Too many meetings. I sometimes feel that I don’t get to do any real work done because I’m in meetings all day. My survival tips;
- block time in your agenda for the “real work”, not only are you planning the work, you’re blocking off time for anyone else to schedule a meeting (people will find other ways to get the info they need and solve their problems)
- schedule short meetings – if people think the meeting can last an hour it will
- keep meetings small, inevitably everyone will want to speak, so more people will inevitably take longer.
- have a purpose and an agenda
- start on time – with whoever is there on time
- announce the meeting’s purpose it at the beginning of the meeting, remind people of it
- stick to time
- ‘park’ items that don’t relate to the agenda – that’s not what you’re here for.
- write up the meeting – decisions taken and actions committed to, and send the notes out directly after the meeting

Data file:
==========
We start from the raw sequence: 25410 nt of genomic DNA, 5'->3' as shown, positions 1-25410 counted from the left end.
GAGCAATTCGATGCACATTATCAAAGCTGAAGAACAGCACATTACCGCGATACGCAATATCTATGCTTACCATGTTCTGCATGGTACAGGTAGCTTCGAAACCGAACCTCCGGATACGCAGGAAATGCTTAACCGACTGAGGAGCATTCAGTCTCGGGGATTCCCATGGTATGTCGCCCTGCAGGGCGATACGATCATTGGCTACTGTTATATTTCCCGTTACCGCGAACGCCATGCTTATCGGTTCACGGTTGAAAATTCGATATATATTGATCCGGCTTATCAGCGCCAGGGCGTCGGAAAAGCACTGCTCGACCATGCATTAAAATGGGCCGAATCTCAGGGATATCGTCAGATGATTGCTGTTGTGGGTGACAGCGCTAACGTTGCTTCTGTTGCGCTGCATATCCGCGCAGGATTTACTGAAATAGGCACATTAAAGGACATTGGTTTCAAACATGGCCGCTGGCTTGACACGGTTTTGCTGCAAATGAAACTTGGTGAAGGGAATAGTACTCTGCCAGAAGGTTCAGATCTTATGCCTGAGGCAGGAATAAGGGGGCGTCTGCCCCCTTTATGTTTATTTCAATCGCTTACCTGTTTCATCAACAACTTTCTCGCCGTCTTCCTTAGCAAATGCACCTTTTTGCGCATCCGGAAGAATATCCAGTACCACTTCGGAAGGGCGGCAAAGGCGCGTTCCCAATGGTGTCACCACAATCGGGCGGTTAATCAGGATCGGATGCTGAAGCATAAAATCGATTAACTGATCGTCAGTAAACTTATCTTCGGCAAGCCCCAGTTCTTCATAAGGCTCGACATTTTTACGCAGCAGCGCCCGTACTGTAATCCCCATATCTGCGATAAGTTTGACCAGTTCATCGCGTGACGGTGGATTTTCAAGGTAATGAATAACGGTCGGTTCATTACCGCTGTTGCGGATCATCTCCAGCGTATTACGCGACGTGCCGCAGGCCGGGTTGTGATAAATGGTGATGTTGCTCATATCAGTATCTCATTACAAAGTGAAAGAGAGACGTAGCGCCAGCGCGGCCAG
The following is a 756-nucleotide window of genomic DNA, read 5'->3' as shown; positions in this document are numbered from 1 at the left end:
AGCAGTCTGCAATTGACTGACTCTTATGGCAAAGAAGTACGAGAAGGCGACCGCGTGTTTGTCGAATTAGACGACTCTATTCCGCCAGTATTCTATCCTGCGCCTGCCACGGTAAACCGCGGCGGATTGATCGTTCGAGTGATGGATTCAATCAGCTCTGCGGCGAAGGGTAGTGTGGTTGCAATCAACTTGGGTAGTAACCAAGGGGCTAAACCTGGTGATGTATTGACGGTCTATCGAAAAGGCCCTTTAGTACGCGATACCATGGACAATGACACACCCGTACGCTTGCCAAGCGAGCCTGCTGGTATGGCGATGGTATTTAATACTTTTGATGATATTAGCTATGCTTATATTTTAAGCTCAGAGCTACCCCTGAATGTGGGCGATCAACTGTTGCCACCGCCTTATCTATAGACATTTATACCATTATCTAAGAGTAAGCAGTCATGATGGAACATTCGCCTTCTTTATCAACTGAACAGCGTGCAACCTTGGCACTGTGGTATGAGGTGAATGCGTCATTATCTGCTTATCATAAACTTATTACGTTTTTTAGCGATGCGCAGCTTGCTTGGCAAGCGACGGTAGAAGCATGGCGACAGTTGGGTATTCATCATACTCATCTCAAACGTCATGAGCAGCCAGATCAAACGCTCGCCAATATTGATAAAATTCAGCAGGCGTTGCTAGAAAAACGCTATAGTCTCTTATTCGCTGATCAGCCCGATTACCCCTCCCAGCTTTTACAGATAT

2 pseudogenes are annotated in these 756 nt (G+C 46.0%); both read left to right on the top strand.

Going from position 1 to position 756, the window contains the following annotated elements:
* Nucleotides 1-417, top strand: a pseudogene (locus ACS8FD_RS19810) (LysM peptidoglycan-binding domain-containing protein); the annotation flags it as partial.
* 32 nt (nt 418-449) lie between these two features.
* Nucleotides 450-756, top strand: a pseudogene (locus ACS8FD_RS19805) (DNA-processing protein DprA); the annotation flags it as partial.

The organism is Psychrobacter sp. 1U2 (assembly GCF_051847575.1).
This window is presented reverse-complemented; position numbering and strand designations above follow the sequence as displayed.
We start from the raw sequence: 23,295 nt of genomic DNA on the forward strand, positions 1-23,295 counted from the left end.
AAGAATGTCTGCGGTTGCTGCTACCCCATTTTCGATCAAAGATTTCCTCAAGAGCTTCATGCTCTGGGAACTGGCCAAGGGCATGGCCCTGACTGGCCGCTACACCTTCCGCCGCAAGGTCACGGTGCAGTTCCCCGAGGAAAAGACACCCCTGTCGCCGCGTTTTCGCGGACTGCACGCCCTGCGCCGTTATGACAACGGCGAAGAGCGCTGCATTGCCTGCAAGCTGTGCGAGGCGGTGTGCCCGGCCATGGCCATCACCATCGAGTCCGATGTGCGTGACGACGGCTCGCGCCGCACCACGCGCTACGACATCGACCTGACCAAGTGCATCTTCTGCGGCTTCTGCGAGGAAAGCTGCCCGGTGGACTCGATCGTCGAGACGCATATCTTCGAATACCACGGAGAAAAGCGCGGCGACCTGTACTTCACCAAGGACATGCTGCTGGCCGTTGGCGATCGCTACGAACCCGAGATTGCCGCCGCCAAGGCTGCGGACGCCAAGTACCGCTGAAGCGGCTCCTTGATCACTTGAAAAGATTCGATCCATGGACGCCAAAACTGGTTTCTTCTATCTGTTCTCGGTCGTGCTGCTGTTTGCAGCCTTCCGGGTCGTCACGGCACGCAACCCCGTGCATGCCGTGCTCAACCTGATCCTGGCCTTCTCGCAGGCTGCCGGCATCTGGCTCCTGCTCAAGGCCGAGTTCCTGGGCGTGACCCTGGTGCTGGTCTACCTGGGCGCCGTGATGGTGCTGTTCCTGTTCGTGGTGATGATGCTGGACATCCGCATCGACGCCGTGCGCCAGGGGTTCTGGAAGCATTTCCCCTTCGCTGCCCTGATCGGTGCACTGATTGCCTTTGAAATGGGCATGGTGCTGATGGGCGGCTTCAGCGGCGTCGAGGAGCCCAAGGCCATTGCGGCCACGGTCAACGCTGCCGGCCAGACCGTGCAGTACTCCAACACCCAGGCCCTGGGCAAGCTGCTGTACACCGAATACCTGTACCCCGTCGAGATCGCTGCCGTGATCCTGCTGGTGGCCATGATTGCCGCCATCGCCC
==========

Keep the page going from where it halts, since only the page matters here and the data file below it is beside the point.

It’s not rocket science – I got most of these from Manager Tools – the world’s most useful site for new managers.
They also recommend working through ground rules at the beginning of meetings, I did this with my team – they generated a similar list (I said it wasn’t rocket science!). However there are a couple of interesting additions, coffee is a requirement and our team meetings should be held outside the office occasionally. It works well – and the meetings are usually half an hour.
This week Seth Godin weighed in with his meeting rules, lots of the same concepts, but a couple of things struck me.
He also questions why meetings are always set at a default one hour length – and suggests scheduling meetings in increments of five minutes. I like this, high potential for confusion if you’ve used default one hour meetings for a long time.
He suggests removing the chairs, this isn’t the first time I’ve heard of this, I can’t find a reference now but I think Queen Elizabeth II keeps her advisors standing (the origin of a “standing committee” perhaps).
I like his last suggestion; “If you’re not adding value to a meeting, leave.” I’ve been tempted many times, next time I’ve got a meeting scheduled where my value may be limited I’ll make sure I’m sitting next to the door.